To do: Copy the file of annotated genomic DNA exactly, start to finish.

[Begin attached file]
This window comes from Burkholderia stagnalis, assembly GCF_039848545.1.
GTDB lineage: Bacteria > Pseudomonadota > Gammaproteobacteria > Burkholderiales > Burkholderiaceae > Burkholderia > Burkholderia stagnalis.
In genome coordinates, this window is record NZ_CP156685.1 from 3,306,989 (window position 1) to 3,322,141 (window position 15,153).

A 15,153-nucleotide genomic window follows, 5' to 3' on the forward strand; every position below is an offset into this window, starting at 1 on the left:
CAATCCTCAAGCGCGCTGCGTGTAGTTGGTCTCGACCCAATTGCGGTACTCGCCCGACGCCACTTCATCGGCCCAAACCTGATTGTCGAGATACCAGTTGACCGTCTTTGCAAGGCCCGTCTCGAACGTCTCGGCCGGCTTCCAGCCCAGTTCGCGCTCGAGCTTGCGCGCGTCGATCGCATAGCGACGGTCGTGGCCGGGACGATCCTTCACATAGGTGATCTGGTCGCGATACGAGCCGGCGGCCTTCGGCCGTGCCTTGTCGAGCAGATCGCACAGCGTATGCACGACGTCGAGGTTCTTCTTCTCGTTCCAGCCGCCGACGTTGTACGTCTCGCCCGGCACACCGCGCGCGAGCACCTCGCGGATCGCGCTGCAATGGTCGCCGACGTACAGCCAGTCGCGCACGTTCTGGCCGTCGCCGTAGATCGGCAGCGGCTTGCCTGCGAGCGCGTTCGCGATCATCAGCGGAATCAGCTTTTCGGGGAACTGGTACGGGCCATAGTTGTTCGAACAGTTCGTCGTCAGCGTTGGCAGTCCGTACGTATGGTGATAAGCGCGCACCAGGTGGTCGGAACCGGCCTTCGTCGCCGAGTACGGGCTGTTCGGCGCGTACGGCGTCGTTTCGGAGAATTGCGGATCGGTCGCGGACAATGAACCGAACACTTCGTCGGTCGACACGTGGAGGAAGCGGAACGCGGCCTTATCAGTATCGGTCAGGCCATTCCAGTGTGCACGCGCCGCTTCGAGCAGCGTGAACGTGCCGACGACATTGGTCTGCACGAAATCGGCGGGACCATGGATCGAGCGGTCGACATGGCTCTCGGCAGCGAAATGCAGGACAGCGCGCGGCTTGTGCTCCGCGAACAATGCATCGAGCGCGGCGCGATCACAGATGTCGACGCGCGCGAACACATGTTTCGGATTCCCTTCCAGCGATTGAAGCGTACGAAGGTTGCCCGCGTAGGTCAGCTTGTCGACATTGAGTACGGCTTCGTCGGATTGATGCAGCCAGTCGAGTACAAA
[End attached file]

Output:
This window comes from Burkholderia stagnalis, assembly GCF_039848545.1.
GTDB lineage: Bacteria > Pseudomonadota > Gammaproteobacteria > Burkholderiales > Burkholderiaceae > Burkholderia > Burkholderia stagnalis.
In genome coordinates, this window is record NZ_CP156685.1 from 3,306,989 (window position 1) to 3,322,141 (window position 15,153).

A 15,153-nucleotide genomic window follows, 5' to 3' on the forward strand; every position below is an offset into this window, starting at 1 on the left:
CAATCCTCAAGCGCGCTGCGTGTAGTTGGTCTCGACCCAATTGCGGTACTCGCCCGACGCCACTTCATCGGCCCAAACCTGATTGTCGAGATACCAGTTGACCGTCTTTGCAAGGCCCGTCTCGAACGTCTCGGCCGGCTTCCAGCCCAGTTCGCGCTCGAGCTTGCGCGCGTCGATCGCATAGCGACGGTCGTGGCCGGGACGATCCTTCACATAGGTGATCTGGTCGCGATACGAGCCGGCGGCCTTCGGCCGTGCCTTGTCGAGCAGATCGCACAGCGTATGCACGACGTCGAGGTTCTTCTTCTCGTTCCAGCCGCCGACGTTGTACGTCTCGCCCGGCACACCGCGCGCGAGCACCTCGCGGATCGCGCTGCAATGGTCGCCGACGTACAGCCAGTCGCGCACGTTCTGGCCGTCGCCGTAGATCGGCAGCGGCTTGCCTGCGAGCGCGTTCGCGATCATCAGCGGAATCAGCTTTTCGGGGAACTGGTACGGGCCATAGTTGTTCGAACAGTTCGTCGTCAGCGTTGGCAGTCCGTACGTATGGTGATAAGCGCGCACCAGGTGGTCGGAACCGGCCTTCGTCGCCGAGTACGGGCTGTTCGGCGCGTACGGCGTCGTTTCGGAGAATTGCGGATCGGTCGCGGACAATGAACCGAACACTTCGTCGGTCGACACGTGGAGGAAGCGGAACGCGGCCTTATCAGTATCGGTCAGGCCATTCCAGTGTGCACGCGCCGCTTCGAGCAGCGTGAACGTGCCGACGACATTGGTCTGCACGAAATCGGCGGGACCATGGATCGAGCGGTCGACATGGCTCTCGGCAGCGAAATGCAGGACAGCGCGCGGCTTGTGCTCCGCGAACAATGCATCGAGCGCGGCGCGATCACAGATGTCGACGCGCGCGAACACATGTTTCGGATTCCCTTCCAGCGATTGAAGCGTACGAAGGTTGCCCGCGTAGGTCAGCTTGTCGACATTGAGTACGGCTTCGTCGGATTGATGCAGCCAGTCGAGTACAAA